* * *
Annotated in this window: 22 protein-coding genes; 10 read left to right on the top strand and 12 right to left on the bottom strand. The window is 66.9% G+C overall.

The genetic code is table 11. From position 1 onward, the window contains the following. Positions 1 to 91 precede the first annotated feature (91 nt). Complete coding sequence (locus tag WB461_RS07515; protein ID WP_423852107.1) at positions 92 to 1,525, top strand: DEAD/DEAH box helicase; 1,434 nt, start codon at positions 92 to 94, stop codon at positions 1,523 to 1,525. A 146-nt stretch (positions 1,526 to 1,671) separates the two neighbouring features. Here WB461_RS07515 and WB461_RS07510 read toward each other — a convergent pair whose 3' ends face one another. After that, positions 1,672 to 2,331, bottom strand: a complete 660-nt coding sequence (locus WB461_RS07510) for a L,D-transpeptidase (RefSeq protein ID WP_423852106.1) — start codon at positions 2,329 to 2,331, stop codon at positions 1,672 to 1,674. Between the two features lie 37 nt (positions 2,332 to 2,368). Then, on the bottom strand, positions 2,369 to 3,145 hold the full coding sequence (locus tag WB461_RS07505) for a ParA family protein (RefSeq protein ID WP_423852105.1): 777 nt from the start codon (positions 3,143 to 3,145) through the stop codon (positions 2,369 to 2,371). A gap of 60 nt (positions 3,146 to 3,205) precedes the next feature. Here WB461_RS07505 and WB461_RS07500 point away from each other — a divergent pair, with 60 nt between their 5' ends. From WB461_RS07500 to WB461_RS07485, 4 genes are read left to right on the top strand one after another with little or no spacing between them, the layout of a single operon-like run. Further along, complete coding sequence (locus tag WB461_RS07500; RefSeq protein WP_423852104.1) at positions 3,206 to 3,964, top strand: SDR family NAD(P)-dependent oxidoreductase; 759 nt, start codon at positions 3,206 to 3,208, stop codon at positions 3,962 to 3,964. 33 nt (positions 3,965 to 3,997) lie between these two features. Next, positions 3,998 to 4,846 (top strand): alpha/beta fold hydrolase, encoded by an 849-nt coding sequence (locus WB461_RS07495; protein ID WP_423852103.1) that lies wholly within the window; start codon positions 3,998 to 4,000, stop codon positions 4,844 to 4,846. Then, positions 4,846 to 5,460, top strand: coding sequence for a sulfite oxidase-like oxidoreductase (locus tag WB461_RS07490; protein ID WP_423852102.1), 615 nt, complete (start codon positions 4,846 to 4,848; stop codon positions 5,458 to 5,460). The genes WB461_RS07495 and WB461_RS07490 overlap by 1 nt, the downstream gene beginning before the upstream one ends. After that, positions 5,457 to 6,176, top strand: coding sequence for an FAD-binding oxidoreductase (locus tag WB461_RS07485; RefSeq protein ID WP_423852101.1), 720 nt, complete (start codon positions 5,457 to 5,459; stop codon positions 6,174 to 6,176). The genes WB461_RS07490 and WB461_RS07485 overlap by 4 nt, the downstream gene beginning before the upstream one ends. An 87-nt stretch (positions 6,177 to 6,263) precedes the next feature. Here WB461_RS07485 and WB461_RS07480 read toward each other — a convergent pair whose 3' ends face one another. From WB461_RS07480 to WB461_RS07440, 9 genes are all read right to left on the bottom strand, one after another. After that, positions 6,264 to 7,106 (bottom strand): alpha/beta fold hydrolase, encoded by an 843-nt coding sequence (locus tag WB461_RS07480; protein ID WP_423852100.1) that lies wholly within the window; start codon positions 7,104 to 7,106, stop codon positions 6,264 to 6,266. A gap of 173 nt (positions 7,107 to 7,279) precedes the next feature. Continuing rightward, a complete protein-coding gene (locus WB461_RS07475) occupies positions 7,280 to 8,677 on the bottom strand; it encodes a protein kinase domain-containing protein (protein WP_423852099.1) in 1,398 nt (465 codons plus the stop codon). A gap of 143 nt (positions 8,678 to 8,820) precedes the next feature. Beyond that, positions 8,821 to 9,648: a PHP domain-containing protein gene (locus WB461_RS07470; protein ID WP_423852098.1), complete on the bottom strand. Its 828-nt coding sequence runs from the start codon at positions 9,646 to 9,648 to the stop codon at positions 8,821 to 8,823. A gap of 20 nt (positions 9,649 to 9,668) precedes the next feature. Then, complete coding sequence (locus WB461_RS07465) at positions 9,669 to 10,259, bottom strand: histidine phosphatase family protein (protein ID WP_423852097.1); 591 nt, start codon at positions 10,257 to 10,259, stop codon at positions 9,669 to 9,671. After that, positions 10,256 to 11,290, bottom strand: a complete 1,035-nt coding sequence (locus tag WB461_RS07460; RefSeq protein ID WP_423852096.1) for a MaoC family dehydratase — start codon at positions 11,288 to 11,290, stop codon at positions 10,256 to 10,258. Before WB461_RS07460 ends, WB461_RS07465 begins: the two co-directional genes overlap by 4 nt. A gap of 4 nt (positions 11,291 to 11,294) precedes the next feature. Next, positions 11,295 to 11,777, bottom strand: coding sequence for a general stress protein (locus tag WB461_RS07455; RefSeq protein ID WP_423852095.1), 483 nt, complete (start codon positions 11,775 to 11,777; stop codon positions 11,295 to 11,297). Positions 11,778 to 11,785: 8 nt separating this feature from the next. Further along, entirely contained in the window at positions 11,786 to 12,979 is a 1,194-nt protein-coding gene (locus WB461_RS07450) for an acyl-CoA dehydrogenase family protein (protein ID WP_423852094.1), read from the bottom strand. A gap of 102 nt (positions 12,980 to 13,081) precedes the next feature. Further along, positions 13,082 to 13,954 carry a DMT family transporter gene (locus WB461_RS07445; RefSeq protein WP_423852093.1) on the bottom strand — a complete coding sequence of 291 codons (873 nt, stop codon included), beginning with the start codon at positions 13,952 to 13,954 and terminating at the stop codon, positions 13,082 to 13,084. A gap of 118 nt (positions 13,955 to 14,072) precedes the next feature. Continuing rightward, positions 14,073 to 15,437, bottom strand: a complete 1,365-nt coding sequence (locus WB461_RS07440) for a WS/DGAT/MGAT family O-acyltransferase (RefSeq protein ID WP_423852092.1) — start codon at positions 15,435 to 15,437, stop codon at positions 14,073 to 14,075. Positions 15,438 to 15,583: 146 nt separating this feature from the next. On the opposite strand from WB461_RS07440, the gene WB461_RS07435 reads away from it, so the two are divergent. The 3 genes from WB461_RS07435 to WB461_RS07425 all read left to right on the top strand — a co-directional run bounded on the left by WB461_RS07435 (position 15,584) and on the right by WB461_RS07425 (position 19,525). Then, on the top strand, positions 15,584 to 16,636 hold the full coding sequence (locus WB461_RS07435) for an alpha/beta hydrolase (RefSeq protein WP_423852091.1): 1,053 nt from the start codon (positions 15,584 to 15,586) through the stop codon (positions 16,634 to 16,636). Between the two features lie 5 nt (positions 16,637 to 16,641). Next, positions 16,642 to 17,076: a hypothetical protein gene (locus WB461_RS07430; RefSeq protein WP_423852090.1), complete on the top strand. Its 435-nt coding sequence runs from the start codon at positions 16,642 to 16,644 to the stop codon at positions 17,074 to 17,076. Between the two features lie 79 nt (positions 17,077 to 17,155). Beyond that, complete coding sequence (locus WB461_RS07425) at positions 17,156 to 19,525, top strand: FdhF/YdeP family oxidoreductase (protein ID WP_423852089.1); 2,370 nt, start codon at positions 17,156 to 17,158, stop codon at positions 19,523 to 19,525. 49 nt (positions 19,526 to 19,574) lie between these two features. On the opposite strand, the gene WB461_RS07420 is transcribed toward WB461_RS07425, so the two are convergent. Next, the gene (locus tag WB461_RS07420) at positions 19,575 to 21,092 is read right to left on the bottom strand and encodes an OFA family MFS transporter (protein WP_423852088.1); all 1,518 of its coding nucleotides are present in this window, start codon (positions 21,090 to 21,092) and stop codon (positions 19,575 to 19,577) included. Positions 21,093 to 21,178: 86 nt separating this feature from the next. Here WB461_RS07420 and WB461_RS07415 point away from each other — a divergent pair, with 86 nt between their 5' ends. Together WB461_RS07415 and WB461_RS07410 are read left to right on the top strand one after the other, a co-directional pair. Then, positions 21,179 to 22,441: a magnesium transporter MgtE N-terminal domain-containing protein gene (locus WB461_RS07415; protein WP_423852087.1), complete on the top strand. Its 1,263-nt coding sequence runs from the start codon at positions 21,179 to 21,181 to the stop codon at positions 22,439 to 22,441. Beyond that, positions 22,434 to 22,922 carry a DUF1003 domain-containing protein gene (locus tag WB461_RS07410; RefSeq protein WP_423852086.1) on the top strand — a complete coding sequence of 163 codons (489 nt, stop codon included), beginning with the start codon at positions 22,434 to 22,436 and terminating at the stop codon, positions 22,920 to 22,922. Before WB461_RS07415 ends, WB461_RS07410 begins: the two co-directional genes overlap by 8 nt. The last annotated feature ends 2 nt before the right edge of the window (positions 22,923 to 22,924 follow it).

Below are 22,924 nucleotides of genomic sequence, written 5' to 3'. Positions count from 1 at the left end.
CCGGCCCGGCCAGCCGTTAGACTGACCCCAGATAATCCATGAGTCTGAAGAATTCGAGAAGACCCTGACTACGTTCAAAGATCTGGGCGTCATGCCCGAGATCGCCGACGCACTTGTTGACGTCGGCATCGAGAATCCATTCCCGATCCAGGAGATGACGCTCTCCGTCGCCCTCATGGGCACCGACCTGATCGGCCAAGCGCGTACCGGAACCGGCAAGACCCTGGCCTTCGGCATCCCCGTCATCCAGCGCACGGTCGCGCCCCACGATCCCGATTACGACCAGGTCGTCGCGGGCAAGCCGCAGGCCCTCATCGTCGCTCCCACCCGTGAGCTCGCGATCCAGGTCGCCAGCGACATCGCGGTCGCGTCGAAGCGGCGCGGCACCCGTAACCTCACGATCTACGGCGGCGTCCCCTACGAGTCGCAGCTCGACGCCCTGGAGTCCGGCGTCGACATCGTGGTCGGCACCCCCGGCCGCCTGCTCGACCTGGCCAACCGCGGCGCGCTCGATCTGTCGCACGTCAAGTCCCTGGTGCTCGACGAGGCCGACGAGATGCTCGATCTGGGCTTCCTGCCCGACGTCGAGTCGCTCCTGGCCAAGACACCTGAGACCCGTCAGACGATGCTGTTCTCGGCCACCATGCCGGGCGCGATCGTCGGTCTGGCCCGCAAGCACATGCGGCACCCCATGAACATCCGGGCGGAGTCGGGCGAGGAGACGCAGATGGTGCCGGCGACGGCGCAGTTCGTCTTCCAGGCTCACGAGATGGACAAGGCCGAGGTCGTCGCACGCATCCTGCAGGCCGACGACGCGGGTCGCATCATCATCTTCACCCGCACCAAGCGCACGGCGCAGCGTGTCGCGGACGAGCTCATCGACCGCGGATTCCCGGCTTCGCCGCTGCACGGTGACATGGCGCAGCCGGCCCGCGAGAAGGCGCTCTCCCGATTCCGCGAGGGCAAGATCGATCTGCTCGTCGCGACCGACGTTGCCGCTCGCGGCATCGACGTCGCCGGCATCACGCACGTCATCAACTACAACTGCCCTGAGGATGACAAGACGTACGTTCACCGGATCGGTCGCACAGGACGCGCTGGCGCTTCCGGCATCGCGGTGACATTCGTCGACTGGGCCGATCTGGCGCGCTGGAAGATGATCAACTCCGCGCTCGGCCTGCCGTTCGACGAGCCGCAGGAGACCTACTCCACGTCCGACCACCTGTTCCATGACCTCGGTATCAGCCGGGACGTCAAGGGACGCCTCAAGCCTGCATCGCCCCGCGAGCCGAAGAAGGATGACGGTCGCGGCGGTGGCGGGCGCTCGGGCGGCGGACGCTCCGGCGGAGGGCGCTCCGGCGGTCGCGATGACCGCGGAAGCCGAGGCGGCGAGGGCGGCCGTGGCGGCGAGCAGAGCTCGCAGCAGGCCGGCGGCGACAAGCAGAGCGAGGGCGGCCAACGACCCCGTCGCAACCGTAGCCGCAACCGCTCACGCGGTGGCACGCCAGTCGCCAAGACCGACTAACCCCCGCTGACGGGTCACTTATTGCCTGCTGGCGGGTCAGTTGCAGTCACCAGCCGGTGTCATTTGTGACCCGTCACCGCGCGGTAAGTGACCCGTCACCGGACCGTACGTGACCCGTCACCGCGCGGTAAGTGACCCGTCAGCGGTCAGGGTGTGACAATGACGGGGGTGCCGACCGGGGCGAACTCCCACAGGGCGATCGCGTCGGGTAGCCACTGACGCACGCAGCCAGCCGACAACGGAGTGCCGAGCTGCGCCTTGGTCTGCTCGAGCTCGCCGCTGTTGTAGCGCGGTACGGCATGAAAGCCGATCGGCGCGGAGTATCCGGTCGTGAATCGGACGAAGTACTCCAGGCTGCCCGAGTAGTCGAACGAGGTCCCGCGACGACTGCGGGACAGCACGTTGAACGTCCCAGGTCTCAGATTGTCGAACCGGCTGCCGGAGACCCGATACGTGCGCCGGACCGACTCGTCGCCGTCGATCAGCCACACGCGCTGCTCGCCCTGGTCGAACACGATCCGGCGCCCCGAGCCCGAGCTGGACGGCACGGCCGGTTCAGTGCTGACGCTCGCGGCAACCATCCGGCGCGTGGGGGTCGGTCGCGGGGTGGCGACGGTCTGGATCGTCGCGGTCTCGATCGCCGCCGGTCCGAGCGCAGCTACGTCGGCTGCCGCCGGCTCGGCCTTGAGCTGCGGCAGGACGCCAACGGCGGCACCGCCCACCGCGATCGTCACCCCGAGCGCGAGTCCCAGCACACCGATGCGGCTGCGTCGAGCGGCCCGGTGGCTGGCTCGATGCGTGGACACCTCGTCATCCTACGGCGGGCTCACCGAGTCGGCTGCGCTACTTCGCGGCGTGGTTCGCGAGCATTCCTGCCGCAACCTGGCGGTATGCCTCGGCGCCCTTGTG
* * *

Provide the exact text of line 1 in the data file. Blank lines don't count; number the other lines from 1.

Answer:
Annotated in this window: 22 protein-coding genes; 10 read left to right on the top strand and 12 right to left on the bottom strand. The window is 66.9% G+C overall.